1:25 PM, May 9, 2013 • By JERYL BIER
Just this week, news broke that the "world’s first entirely 3D-printed gun" was successfully built and test-fired by an engineer in Texas. The technology involves a special printer that uses melted polymers to generate plastic components for a variety of uses, now including working firearms. Today, in a press release announcing a $200 million program for a "Competition for Three New Manufacturing Innovation Institutes," the White House also touted a $30 million award in a similar competition in August 2012 for the National Additive Manufacturing Innovation Institute.
President Obama mentioned the new institute in his February State of the Union speech. The purpose of the institute is to help develop the very 3D technology used to produce the newly revealed 3D gun:
In August 2012, the Administration announced the winner of an initial $30 million Federal award to create a pilot institute, the National Additive Manufacturing Innovation Institute (NAMII). Headquartered in Youngstown, Ohio, NAMII consists of a consortium of manufacturing firms, universities, community colleges, and non-profit organizations primarily from the Ohio-Pennsylvania-West Virginia ‘Tech Belt’. NAMII was selected from amongst twelve teams from around the country that applied for the award. The members of NAMII will co-invest $40 million against the initial Federal award.
Additive manufacturing, often referred to as 3D printing, is a new way of making products and components from a digital model, and will have implications in a wide range of industries including defense, aerospace, automotive, and metals manufacturing. Like an office printer that puts 2D digital files on a piece of paper, a 3D printer creates components by depositing thin layers of material one after another using a digital blueprint until the exact component required has been created. The Department of Defense envisions customizing parts on site for operational systems that would otherwise be expensive to make or ship. The Department of Energy anticipates that additive processes would be able to save more than 50% energy use compared to today’s ‘subtractive’ manufacturing processes.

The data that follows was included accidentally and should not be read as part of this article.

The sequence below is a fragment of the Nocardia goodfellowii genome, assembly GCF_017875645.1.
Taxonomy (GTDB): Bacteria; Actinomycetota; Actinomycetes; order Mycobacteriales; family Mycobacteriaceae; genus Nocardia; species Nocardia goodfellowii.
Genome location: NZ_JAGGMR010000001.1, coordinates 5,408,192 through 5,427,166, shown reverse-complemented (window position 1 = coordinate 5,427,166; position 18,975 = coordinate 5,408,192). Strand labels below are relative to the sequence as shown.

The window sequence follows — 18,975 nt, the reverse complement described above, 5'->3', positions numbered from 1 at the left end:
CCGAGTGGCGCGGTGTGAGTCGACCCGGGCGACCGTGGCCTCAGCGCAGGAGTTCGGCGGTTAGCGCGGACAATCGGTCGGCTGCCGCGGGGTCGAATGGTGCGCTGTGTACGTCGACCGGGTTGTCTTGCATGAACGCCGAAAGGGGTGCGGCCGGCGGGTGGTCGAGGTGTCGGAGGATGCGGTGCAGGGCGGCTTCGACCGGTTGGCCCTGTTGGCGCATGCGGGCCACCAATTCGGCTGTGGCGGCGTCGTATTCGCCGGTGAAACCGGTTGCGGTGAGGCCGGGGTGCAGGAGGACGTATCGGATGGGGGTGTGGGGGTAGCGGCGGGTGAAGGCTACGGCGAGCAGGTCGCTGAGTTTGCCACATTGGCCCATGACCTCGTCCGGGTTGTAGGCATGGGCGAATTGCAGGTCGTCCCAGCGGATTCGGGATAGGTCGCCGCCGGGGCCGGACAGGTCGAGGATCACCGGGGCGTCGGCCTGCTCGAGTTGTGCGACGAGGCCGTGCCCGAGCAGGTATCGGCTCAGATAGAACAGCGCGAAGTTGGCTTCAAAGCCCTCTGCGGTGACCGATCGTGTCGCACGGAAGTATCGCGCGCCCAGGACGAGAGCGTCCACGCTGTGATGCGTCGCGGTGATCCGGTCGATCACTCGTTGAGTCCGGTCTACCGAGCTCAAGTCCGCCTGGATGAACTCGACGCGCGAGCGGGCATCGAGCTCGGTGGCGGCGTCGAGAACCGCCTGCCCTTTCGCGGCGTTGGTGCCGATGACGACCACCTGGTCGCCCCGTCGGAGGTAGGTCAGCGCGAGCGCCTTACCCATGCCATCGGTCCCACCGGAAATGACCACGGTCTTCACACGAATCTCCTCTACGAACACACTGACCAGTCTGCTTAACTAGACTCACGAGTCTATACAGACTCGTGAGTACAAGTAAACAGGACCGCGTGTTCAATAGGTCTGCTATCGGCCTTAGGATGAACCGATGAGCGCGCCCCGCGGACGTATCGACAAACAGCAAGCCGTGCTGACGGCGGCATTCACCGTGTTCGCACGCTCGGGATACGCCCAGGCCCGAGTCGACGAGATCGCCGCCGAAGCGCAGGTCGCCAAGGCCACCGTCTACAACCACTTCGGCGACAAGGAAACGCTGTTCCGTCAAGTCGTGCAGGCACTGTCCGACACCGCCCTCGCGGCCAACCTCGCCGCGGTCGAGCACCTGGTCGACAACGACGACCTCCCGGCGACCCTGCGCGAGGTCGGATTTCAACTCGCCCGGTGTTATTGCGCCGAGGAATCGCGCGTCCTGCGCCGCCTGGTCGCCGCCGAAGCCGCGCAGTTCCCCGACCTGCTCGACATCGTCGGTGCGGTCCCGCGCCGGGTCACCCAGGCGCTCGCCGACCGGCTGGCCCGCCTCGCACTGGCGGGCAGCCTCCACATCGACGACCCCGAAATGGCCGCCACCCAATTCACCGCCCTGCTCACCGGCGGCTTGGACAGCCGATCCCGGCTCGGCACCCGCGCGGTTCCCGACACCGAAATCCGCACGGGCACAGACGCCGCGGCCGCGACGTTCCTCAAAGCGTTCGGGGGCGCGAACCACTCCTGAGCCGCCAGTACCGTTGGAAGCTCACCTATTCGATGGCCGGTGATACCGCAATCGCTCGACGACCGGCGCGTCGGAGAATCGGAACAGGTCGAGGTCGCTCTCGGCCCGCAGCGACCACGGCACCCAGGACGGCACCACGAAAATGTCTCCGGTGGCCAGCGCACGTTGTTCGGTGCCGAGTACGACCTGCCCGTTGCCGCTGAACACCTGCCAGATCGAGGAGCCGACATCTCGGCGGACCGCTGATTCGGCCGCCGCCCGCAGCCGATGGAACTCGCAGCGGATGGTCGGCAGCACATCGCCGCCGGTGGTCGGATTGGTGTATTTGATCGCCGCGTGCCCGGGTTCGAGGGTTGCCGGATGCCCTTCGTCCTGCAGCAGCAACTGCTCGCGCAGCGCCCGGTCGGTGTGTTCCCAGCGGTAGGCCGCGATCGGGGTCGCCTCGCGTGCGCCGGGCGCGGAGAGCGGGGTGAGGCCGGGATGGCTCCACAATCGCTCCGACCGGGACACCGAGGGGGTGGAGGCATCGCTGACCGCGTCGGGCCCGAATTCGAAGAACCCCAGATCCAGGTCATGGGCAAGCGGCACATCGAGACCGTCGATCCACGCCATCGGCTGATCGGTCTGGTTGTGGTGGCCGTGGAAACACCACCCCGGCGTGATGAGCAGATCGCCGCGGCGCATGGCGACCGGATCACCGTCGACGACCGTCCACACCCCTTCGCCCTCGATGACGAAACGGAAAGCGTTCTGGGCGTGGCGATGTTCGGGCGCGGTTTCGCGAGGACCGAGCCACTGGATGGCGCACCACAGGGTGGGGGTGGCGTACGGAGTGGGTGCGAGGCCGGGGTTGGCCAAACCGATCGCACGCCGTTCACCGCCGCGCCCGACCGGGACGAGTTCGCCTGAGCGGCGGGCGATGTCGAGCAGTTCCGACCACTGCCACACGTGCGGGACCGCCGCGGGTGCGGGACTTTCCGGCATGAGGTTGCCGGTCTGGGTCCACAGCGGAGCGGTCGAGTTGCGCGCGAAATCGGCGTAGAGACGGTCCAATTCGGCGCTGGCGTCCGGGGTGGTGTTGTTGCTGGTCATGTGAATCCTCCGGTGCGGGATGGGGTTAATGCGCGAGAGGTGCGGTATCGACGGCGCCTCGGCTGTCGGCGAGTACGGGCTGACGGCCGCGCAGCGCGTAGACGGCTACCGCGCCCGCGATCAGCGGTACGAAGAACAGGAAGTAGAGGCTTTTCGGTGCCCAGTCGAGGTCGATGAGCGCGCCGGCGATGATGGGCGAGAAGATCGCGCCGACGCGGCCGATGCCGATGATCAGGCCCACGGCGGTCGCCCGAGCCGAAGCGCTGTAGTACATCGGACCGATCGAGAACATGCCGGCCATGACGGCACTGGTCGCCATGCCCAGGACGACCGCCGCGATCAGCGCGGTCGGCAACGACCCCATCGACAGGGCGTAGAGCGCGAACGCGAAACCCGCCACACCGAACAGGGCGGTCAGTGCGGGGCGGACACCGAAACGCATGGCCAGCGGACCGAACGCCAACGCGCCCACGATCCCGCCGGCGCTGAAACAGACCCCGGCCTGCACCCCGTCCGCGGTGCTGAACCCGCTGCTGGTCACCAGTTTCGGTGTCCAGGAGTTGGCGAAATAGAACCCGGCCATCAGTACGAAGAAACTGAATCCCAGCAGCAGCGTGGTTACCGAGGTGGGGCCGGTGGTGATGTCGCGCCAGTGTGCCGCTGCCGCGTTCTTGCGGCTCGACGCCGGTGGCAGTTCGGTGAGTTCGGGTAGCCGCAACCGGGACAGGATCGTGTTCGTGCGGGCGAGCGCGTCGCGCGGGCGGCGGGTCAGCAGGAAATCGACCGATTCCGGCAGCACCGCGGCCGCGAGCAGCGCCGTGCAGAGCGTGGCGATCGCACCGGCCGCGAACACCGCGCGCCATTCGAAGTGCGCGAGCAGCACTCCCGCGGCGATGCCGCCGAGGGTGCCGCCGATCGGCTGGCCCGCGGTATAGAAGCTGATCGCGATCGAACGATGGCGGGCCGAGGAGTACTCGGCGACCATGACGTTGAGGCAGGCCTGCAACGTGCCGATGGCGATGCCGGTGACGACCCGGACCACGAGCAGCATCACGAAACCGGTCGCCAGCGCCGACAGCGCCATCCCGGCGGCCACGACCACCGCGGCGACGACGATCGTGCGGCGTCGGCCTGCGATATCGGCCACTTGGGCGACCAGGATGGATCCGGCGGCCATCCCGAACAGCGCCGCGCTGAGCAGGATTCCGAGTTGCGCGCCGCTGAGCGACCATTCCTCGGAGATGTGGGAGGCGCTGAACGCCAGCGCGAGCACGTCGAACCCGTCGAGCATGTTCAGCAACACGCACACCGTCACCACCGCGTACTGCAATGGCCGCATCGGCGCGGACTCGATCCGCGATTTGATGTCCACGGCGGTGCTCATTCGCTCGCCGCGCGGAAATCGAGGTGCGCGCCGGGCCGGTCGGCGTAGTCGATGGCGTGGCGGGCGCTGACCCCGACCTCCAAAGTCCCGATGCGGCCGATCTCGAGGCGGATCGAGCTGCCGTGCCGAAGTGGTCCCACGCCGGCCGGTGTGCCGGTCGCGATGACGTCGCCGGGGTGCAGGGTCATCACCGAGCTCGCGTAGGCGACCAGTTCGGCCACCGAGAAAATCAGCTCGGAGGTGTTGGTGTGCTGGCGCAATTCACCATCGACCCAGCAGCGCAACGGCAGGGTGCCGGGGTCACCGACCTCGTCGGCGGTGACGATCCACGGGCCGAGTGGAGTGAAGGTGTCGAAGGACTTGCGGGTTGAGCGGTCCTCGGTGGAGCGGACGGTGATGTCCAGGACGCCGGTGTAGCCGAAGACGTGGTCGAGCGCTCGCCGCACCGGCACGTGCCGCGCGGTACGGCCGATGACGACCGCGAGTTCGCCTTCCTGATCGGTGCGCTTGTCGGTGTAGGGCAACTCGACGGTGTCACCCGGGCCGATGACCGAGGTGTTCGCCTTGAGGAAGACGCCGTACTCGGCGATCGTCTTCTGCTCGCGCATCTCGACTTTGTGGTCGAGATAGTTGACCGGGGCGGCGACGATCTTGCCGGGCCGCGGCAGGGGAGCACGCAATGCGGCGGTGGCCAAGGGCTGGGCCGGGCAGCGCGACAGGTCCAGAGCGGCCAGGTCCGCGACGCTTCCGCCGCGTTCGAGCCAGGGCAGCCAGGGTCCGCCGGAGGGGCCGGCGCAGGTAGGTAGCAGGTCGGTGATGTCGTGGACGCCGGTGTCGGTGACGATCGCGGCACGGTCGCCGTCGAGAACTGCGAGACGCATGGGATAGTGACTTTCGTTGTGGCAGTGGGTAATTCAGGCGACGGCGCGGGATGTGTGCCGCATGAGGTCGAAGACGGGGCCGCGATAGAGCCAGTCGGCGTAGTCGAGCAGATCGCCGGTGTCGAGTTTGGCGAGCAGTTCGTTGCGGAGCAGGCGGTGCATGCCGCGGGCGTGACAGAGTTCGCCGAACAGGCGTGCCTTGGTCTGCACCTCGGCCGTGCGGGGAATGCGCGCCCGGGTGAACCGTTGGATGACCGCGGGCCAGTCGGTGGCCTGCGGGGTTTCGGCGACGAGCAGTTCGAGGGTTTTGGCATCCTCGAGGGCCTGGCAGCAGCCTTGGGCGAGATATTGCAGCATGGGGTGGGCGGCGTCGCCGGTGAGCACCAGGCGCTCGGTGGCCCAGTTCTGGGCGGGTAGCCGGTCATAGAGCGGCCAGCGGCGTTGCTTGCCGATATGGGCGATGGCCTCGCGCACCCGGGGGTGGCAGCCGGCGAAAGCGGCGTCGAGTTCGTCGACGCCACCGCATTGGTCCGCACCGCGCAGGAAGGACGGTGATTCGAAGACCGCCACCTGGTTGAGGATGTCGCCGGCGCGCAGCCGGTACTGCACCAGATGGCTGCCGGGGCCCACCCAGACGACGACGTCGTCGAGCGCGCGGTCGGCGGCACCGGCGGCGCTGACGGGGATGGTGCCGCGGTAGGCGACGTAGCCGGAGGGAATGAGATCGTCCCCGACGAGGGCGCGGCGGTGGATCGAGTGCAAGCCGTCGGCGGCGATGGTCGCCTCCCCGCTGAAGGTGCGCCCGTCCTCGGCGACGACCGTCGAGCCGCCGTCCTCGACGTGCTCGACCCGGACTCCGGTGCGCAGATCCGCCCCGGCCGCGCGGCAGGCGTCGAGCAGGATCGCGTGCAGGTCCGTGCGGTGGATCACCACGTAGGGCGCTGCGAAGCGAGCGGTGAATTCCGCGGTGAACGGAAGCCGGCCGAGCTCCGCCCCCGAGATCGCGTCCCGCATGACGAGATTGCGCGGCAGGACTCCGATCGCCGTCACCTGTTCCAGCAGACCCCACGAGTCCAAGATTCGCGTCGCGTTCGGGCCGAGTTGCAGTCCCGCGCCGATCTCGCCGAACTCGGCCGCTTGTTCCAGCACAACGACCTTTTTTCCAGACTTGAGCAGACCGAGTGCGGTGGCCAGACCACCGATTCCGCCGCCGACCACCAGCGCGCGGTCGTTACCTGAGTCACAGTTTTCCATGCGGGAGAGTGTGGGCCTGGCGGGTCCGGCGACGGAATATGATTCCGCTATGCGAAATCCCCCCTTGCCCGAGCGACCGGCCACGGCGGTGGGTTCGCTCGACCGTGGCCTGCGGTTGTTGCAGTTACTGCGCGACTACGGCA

This announcement comes in the midst of the ongoing gun control debate led by the White House and spearheaded by Vice President Joe Biden. Some lawmakers, including New York senator Chuck Schumer, have already called for legislation to ban the plastic guns and regulate the technology involved. Rep. Steve Israel, D-N.Y., renewed a call to pass his recently introduced “Undetectable Firearms Modernization Act,” which renews the current ban on undetectable weapons that expires this year.
9:02 AM, Dec 18, 2012 • By ARI SCHULMAN
In December 1972, Eugene Cernan took a long climb up a short ladder on the lunar surface and became the last human being to set foot on another world. It was forty years ago this week that Apollo 17 completed its quarter million mile journey home, marking the last time to date humans have traveled more than a few hundred miles from earth.
The Blue Helix should suffice for the next few months.Nov 19, 2012, Vol. 18, No. 10 • By JOE QUEENAN
Consumers are justifiably confused when it comes to picking out a smartphone. Many high-end iPhones and Androids contain features that are not terribly useful in everyday life. Not-so-early adopters also worry that they will purchase a state-of-the-art phone for $399 and then, just a few months later, burn with envy as a less expensive unit offering many more features hits the market.
Webcraft as spycraft.Jun 11, 2012, Vol. 17, No. 37 • By JONATHAN V. LAST